Tag Archives: Canadian government

  • The Politics of Policymaking in Canada

    The Public Servant’s Guide to Government in Canada, written by Alex Marland and Jared J. Wesley, is a concise primer on the inner workings of government in Canada. As former public servants themselves, these authors know the difficulties in understanding how modern government operates, and how hard it can be to find your place within it. In this post, Jared J. Wesley discusses his own experience of working as a public servant, and how The Public Servant’s Guide to Government in Canada came to fruition.


    The longest day of my public servant career featured a layover in the Regina airport.  At a national meeting of government executives, I had spent the better part of the afternoon advising a provincial government minister against appearing before a House of Commons parliamentary committee to support a piece of federal legislation.  “Think of the profile it would give us,” he told his political chief of staff.  “And think of the road trip,” replied the staffer.  “With respect,” I interrupted, “it’s not customary for provincial ministers to testify in parliamentary hearings.  In fact,” I frantically consulted my notes, “Alberta has only sent one minister before a federal committee in the past twenty years.  And you’d need approval from the Premier’s Office.” “We’re anything but customary,” I could read on the minister’s face. “It actually lowers your status,” I went on.  “You should engage your federal counterparts on a government to government basis.  It preserves your authority – your government’s authority – as opposed to being treated like just another federal stakeholder.”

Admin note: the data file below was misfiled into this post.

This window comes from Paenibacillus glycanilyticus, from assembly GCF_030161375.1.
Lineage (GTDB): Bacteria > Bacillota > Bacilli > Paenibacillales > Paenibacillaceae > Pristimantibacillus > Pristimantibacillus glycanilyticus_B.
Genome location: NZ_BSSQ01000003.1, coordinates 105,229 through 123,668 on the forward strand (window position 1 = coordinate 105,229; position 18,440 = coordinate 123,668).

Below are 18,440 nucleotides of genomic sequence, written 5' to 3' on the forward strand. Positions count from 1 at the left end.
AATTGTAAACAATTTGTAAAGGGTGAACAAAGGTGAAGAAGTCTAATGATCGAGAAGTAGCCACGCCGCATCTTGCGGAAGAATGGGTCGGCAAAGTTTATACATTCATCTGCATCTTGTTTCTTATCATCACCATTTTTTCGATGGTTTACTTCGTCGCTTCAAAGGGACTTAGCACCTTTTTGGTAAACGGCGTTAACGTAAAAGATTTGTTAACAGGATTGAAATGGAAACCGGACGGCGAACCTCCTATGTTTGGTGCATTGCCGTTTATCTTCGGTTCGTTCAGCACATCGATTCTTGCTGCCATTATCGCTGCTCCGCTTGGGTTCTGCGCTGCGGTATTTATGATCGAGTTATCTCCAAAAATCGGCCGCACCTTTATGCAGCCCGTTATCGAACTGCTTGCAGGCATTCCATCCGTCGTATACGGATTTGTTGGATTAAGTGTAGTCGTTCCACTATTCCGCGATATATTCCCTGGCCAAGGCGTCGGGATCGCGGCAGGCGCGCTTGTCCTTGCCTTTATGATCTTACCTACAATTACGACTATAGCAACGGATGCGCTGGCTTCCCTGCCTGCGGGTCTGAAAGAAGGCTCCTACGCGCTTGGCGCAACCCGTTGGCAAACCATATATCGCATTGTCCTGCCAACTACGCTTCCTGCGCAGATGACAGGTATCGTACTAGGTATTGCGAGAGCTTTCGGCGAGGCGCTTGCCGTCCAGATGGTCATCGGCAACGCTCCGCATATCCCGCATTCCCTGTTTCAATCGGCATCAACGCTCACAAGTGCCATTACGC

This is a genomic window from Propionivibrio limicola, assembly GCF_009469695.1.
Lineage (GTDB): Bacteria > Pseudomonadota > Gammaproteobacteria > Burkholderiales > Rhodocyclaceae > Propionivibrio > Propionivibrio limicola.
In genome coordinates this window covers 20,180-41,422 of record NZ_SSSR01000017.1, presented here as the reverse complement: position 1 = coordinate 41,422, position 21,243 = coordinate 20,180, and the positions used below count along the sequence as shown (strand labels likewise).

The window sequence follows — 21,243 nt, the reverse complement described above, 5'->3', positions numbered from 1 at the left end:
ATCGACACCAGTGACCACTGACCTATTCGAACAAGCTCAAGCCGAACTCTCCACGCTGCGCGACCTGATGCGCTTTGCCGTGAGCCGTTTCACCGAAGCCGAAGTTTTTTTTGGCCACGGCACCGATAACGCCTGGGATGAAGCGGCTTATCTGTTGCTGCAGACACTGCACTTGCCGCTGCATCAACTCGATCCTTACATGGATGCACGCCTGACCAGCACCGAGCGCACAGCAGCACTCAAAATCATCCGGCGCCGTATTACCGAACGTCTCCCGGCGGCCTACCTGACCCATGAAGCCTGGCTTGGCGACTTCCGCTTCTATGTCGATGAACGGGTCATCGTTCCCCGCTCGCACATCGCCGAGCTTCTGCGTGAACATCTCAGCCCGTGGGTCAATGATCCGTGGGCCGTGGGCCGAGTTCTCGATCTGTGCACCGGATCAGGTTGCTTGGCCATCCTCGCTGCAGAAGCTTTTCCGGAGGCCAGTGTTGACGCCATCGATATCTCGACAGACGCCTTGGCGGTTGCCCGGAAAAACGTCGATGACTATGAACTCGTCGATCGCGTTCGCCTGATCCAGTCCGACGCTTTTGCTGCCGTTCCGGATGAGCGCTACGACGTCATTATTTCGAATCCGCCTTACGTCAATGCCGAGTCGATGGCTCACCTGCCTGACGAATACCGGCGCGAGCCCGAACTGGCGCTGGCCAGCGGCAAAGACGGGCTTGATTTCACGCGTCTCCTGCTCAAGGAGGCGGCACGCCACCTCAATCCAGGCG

The last line felt almost rehearsed; I had written a briefing note on it just a day before.  I was told to stand down, as the minister placed a call to the Premier’s Office.  I placed a call of my own, to my executive director.  Within a few hours, the Ottawa trip had been shelved.  I found that out while sitting in the Regina airport, listening to the minister tell insensitive jokes to his staff within earshot of a dozen other travellers.  I tried my best to ignore it, and pretended to be on my phone to avoid eye contact. The situation worsened when we arrived back in Calgary to find that our connecting flight to Edmonton had been canceled due to a blizzard.  While I was on my blackberry booking a hotel for the night, the minister grabbed my phone.  He told me that taxpayers wouldn’t stand for it, and ushered me into a waiting minivan he’d rented.  Over the course of the five-hour, stormy, midnight drive, he regaled us with even more offensive commentary, mostly directed at his political opponents.  I arrived home in time to change clothes for work.  I didn’t tell anyone the story until the minister left office years later, and even then, concealed his name and framed it as a cautionary tale.